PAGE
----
Types of Hair Loss
There are more than 40 different known types of hair fall. The type of hair fall helps to determine the different types of baldness you may be suffering from. Some of these types of hair fall are common, others are quite rare. Determining the type of hair loss can help in understanding which hair fall treatment will be most suitable for your hair loss and the type of baldness. Some of the most common types of hair fall are mentioned below.
Androgenetic alopecia – This type of hair fall can affect both men and women. The hormone dihydrotestosterone (DHT) is primarily responsible for this condition. According to a study published in the journal of The National Center for Biotechnology Information, it is estimated that of all the patients experiencing hair loss, androgenetic alopecia is recognized in 95% of them.
Genetic and environmental factors play an important role in causing androgenetic alopecia. The condition can be classified into the following two types of baldness:
- Male-pattern baldness — This type of baldness is typically characterised by a receding hairline at the temples and balding at the top of the head.
- Female-pattern baldness — This type of baldness is characterised by hair loss and widening of the hair parting, along with a reduction in the density as well as the volume of the hair.
Involution alopecia — With advancing age, a larger number of hair follicles go into the resting phase of the hair growth cycle. This leads to the gradual thinning of hair, which is termed as involution alopecia.
Telogen effluvium — Telogen effluvium is a condition that causes hair thinning and hair loss all over the scalp. In this type of hair fall, hair loss is usually caused by a certain stressor or triggering factor. This causes the hair to prematurely enter the resting phase and, thereafter, shed. Hair loss may occur even three to six months after the initial stressor. The stressor could be anything that causes major physical or emotional impact, like childbirth, death of a loved one, sudden weight loss, starting or stopping of oral contraceptive pills, malaria and typhoid to name a few.
The patient often experiences severe hair loss, with hair falling out in bunches while washing or combing.
Anagen effluvium — It is characterised by the sudden loss of hair in very large numbers. The condition is known as anagen effluvium because the hair falls out in the growth stage of the hair growth cycle. Loss of hair in the growing phase can be quite severe. At any given time, 85-90% of hair follicles are in the anagen phase. Therefore, anagen effluvium can cause most or all the hair on the scalp to fall, which can lead to different types of baldness. It is most commonly seen as a side effect of radiation or chemotherapy given for cancer treatment.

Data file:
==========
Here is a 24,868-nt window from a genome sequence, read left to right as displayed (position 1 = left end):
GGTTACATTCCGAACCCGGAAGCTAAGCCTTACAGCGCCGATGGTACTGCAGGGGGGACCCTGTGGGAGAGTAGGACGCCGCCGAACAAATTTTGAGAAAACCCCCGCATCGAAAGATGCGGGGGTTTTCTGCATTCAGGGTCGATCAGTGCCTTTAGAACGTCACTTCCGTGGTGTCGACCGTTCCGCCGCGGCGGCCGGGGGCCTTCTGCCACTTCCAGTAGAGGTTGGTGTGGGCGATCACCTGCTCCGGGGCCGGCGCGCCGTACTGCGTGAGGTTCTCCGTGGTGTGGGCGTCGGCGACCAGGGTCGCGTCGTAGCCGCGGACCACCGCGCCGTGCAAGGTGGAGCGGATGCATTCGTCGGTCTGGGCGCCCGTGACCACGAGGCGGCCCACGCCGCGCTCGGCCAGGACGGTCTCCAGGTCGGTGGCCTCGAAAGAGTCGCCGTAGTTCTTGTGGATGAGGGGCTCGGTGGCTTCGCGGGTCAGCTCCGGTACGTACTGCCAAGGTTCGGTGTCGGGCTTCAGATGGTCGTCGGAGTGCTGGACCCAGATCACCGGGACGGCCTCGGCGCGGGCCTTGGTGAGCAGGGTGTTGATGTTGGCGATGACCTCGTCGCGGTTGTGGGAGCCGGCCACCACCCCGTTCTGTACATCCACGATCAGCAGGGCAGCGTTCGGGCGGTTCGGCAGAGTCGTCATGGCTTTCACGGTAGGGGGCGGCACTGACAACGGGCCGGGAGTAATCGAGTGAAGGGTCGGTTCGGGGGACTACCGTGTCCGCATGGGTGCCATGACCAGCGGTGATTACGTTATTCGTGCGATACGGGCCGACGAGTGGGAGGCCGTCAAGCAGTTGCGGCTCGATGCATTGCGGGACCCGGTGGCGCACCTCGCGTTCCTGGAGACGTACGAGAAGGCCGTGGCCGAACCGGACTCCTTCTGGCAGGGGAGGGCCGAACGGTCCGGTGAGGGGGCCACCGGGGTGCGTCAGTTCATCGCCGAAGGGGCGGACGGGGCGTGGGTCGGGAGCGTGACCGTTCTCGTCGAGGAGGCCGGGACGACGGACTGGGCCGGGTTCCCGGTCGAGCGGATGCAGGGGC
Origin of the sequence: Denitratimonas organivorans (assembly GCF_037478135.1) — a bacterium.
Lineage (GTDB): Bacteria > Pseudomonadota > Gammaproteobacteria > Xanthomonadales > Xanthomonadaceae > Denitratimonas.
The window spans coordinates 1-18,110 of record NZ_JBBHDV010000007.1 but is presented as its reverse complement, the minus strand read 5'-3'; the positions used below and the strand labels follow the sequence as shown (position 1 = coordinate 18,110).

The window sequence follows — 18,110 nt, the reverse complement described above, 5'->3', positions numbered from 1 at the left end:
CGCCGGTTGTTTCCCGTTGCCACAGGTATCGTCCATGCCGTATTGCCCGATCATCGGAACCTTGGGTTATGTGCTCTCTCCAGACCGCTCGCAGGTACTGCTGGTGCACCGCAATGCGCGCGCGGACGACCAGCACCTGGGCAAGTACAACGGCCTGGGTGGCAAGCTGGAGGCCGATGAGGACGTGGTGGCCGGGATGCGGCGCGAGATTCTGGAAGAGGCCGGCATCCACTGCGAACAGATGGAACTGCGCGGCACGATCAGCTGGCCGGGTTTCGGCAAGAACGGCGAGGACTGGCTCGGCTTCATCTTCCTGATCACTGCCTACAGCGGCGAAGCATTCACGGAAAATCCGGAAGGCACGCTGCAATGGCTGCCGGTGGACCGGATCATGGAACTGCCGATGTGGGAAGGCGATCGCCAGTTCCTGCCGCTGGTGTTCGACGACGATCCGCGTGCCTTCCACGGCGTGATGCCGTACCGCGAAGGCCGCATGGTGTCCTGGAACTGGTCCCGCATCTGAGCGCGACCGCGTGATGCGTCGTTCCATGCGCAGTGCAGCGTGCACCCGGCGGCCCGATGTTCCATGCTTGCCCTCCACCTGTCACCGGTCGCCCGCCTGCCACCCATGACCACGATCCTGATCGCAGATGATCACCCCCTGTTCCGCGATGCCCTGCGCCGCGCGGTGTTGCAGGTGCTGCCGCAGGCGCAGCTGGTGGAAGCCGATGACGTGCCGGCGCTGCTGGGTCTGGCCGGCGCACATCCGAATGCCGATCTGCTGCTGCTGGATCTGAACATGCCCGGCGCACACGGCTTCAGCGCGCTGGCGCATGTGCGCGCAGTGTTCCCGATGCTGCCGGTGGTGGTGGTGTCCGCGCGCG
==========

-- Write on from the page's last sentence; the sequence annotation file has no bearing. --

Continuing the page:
Drug-induced hair loss— This type of hair fall can be caused as a side effect of certain medications. Some of these medications are commonly used, such as cholesterol-lowering drugs, blood thinners, oral contraceptives, medicines for the treatment of gout, and so on. It is important to let your doctor know if you are experiencing hair fall due to any medication so that it can be treated accordingly.
Some of the drugs that can cause hair loss are Allopurinol (used for the treatment of gout); Heparin and Coumarin (blood thinners); Clofibrate, Gemfibrozil (cholesterol-lowering drugs), and most of the chemotherapy medications.
Alopecia areata — Alopecia areata is an autoimmune condition characterised by the loss of hair in patches. The onset of alopecia areata can be quite sudden, with rapid hair loss.
The triggering factors for alopecia areata may be linked to the imbalance of the thyroid hormone or sudden and extreme stress. In severe cases, hair can be lost from the entire scalp (alopecia totalis) or from the entire body (alopecia universalis). The condition is known to vary from person to person. Often, the old patches can fill up while new patches still appear.
An important aspect of this condition is that there is no damage to the hair follicle. Therefore, with the right treatment, all the lost hair can potentially grow back.
Traction alopecia — Traction alopecia is caused because of traction or pulls at the root of the hair. It can lead to a type of baldness caused by certain hairstyles that pull at the roots, like tight braids, ponytails, or buns. It can also occur when the hair gets pulled because of the incorrect use of clips, tight rubber bands, etc.
Trichotillomania — Also known as hair-pulling disorder, it is a psychological disorder in which people develop a tendency to pull out their own hair from the scalp, eyebrows, and other areas of the body. This can cause hair loss in the form of bald patches. This type of baldness occurs more frequently in children. For many people with this condition, hair pulling is a way of dealing with negative or uncomfortable feelings, such as anxiety, stress, boredom, tension, loneliness, fatigue, or frustration.
These are some of the major types of hair fall, causing different types of baldness. However, there can also be some other reasons for hair loss that can lead to a hair fall problem.
- Hair fall due to the presence of infections — Syphilitic alopecia (caused by systemic syphilis) and tinea capitis (a localised fungal infection of the scalp) are some of the infections that can cause different types of hair fall
- Hair fall due to generalised atrichia — The types of hair fall caused due to the presence of a recessive hairless gene fall under this category. This is one of the very rare types of hair fall
What are the different types of hair loss?
What type of deficiency causes hair loss?
How do I know what type of hair loss I have?
What are different types of alopecia?
What are the types of baldness?